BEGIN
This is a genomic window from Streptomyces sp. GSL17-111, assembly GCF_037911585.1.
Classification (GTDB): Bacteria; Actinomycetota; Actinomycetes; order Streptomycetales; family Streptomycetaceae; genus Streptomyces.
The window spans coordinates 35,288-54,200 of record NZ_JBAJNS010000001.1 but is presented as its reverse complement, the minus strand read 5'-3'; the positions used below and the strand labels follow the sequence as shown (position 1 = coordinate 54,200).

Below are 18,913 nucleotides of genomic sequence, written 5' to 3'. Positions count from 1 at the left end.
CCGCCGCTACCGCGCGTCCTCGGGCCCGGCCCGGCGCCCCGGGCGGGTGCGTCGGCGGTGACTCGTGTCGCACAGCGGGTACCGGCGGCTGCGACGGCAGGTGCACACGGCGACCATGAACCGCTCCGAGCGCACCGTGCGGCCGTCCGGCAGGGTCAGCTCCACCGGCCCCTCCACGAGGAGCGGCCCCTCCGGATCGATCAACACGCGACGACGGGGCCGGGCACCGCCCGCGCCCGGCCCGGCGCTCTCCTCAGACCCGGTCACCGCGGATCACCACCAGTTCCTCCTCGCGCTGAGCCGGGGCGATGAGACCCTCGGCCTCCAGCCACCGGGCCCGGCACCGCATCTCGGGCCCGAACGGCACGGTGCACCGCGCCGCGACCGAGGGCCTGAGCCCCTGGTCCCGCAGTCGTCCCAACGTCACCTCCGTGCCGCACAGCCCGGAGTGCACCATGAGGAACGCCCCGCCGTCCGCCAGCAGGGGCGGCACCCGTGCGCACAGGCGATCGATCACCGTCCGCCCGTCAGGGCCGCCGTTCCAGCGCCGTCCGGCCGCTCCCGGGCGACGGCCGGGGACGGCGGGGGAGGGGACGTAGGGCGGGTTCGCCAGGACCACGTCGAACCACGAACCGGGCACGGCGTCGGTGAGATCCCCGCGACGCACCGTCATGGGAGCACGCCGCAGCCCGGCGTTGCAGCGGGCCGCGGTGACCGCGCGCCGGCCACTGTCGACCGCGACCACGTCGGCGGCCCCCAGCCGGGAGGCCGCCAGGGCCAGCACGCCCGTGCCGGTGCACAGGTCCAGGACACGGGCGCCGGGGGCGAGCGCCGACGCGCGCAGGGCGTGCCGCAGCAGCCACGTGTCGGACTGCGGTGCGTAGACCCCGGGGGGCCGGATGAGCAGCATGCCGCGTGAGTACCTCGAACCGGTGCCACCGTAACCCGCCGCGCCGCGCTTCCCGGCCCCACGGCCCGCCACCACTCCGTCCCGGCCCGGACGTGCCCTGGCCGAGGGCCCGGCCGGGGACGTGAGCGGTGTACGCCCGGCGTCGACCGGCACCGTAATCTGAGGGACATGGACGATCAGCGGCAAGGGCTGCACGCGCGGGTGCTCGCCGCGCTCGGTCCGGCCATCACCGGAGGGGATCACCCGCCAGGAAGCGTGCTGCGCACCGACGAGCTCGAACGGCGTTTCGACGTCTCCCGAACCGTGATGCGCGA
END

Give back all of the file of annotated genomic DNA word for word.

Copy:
This is a genomic window from Streptomyces sp. GSL17-111, assembly GCF_037911585.1.
Classification (GTDB): Bacteria; Actinomycetota; Actinomycetes; order Streptomycetales; family Streptomycetaceae; genus Streptomyces.
The window spans coordinates 35,288-54,200 of record NZ_JBAJNS010000001.1 but is presented as its reverse complement, the minus strand read 5'-3'; the positions used below and the strand labels follow the sequence as shown (position 1 = coordinate 54,200).

Below are 18,913 nucleotides of genomic sequence, written 5' to 3'. Positions count from 1 at the left end.
CCGCCGCTACCGCGCGTCCTCGGGCCCGGCCCGGCGCCCCGGGCGGGTGCGTCGGCGGTGACTCGTGTCGCACAGCGGGTACCGGCGGCTGCGACGGCAGGTGCACACGGCGACCATGAACCGCTCCGAGCGCACCGTGCGGCCGTCCGGCAGGGTCAGCTCCACCGGCCCCTCCACGAGGAGCGGCCCCTCCGGATCGATCAACACGCGACGACGGGGCCGGGCACCGCCCGCGCCCGGCCCGGCGCTCTCCTCAGACCCGGTCACCGCGGATCACCACCAGTTCCTCCTCGCGCTGAGCCGGGGCGATGAGACCCTCGGCCTCCAGCCACCGGGCCCGGCACCGCATCTCGGGCCCGAACGGCACGGTGCACCGCGCCGCGACCGAGGGCCTGAGCCCCTGGTCCCGCAGTCGTCCCAACGTCACCTCCGTGCCGCACAGCCCGGAGTGCACCATGAGGAACGCCCCGCCGTCCGCCAGCAGGGGCGGCACCCGTGCGCACAGGCGATCGATCACCGTCCGCCCGTCAGGGCCGCCGTTCCAGCGCCGTCCGGCCGCTCCCGGGCGACGGCCGGGGACGGCGGGGGAGGGGACGTAGGGCGGGTTCGCCAGGACCACGTCGAACCACGAACCGGGCACGGCGTCGGTGAGATCCCCGCGACGCACCGTCATGGGAGCACGCCGCAGCCCGGCGTTGCAGCGGGCCGCGGTGACCGCGCGCCGGCCACTGTCGACCGCGACCACGTCGGCGGCCCCCAGCCGGGAGGCCGCCAGGGCCAGCACGCCCGTGCCGGTGCACAGGTCCAGGACACGGGCGCCGGGGGCGAGCGCCGACGCGCGCAGGGCGTGCCGCAGCAGCCACGTGTCGGACTGCGGTGCGTAGACCCCGGGGGGCCGGATGAGCAGCATGCCGCGTGAGTACCTCGAACCGGTGCCACCGTAACCCGCCGCGCCGCGCTTCCCGGCCCCACGGCCCGCCACCACTCCGTCCCGGCCCGGACGTGCCCTGGCCGAGGGCCCGGCCGGGGACGTGAGCGGTGTACGCCCGGCGTCGACCGGCACCGTAATCTGAGGGACATGGACGATCAGCGGCAAGGGCTGCACGCGCGGGTGCTCGCCGCGCTCGGTCCGGCCATCACCGGAGGGGATCACCCGCCAGGAAGCGTGCTGCGCACCGACGAGCTCGAACGGCGTTTCGACGTCTCCCGAACCGTGATGCGCGA